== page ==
it's not a good point. it's a pointless point. he doesn't communicate anything. nobody knows what his point is. this is not a debate, this is an unfinished general question with a thousand possible answers.


    how about i add a question myself:

    if you had red hair... what would you do tomorrow?
    I beg to differ--- or, at least, ask very politely to disagree.

    I fail to see how a thousand possible answers would in any way diminish the question to meaninglessness. Also, I highly doubt that we could come up with anywhere near one hundred possible answers, let alone ten times that amount.

    Imagining there was a God/Creator is the first step, and that doesn't seem to be all that absurd of a proposition, given that atheists are operating under the assumption that theists have done this very thing: imagined something they consider non-existent.

    The second step (considering how one would perceive God/Creator) is more complex, but nonetheless, a worthy thought experiment for both atheist and theist.
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    10 Dec '10 01:01
    The question is, "If there were a God/Creator, how would you know"?

    Obviously this is a question for those who say "there is no God". Is it possible that those who say "there is no God" can't imagine how they could know there is a God if there were a God?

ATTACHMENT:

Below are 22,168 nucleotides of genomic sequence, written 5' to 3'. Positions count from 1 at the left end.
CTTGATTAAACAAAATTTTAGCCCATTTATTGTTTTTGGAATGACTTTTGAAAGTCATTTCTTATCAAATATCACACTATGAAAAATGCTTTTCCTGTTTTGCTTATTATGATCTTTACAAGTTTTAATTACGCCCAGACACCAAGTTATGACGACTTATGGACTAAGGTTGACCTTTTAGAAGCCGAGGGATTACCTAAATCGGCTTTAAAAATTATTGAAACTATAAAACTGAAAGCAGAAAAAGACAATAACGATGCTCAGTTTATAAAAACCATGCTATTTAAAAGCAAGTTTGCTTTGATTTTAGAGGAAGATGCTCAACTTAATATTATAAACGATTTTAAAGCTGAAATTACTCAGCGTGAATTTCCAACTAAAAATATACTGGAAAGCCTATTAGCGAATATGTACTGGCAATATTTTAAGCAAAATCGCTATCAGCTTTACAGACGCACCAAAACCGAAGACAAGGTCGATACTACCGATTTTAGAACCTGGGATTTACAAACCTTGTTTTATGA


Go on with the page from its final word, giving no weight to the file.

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    10 Dec '10 12:51
    Originally posted by FreakyKBH
    I beg to differ--- or, at least, ask very politely to disagree.

    I fail to see how a thousand possible answers would in any way diminish the question to meaninglessness. Also, I highly doubt that we could come up with anywhere near one hundred possible answers, let alone ten times that amount.

    [b]Imagining
    there was a God/Creator is the first ste ...[text shortened]... tor) is more complex, but nonetheless, a worthy thought experiment for both atheist and theist.[/b]
    the purpose of communication is to communicate something. what does he communicate by asking a general question, without even properly defining the concepts in that question.

    what is god/creator? what would "know" imply? what is a good answer? is there a single good answer or all may be good? can i say "i know there is a god because rasberry jam tastes so good"?

    if this is intended as a creative exercise like "how do you know your mommy loves you" from kindergarten, by all means carry. but this is not a debate. nor can it be advanced to a conclusion. and certainly it won't turn into a "god is definitely real because of X's brilliant post"
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    12 Dec '10 22:08
    Originally posted by Zahlanzi
    the purpose of communication is to communicate something. what does he communicate by asking a general question, without even properly defining the concepts in that question.